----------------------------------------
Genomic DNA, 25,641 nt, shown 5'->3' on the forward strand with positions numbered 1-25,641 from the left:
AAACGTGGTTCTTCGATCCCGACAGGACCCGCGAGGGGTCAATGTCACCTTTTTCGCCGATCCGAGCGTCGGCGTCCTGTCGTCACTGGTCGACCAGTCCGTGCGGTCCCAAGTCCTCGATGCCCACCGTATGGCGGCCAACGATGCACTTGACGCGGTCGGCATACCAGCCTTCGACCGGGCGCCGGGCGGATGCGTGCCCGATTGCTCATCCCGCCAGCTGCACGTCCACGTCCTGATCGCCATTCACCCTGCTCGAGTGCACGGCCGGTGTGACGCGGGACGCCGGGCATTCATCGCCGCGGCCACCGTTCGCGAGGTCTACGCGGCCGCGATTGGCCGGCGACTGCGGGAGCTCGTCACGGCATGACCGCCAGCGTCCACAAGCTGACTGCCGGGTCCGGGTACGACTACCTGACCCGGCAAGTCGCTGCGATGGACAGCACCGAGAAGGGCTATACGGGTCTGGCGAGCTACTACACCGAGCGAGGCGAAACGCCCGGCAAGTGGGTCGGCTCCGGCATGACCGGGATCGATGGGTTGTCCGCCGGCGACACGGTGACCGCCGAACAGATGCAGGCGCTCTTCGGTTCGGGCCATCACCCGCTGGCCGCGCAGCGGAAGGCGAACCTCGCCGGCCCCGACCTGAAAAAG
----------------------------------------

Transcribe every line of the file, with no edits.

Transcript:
Genomic DNA, 25,641 nt, shown 5'->3' on the forward strand with positions numbered 1-25,641 from the left:
AAACGTGGTTCTTCGATCCCGACAGGACCCGCGAGGGGTCAATGTCACCTTTTTCGCCGATCCGAGCGTCGGCGTCCTGTCGTCACTGGTCGACCAGTCCGTGCGGTCCCAAGTCCTCGATGCCCACCGTATGGCGGCCAACGATGCACTTGACGCGGTCGGCATACCAGCCTTCGACCGGGCGCCGGGCGGATGCGTGCCCGATTGCTCATCCCGCCAGCTGCACGTCCACGTCCTGATCGCCATTCACCCTGCTCGAGTGCACGGCCGGTGTGACGCGGGACGCCGGGCATTCATCGCCGCGGCCACCGTTCGCGAGGTCTACGCGGCCGCGATTGGCCGGCGACTGCGGGAGCTCGTCACGGCATGACCGCCAGCGTCCACAAGCTGACTGCCGGGTCCGGGTACGACTACCTGACCCGGCAAGTCGCTGCGATGGACAGCACCGAGAAGGGCTATACGGGTCTGGCGAGCTACTACACCGAGCGAGGCGAAACGCCCGGCAAGTGGGTCGGCTCCGGCATGACCGGGATCGATGGGTTGTCCGCCGGCGACACGGTGACCGCCGAACAGATGCAGGCGCTCTTCGGTTCGGGCCATCACCCGCTGGCCGCGCAGCGGAAGGCGAACCTCGCCGGCCCCGACCTGAAAAAG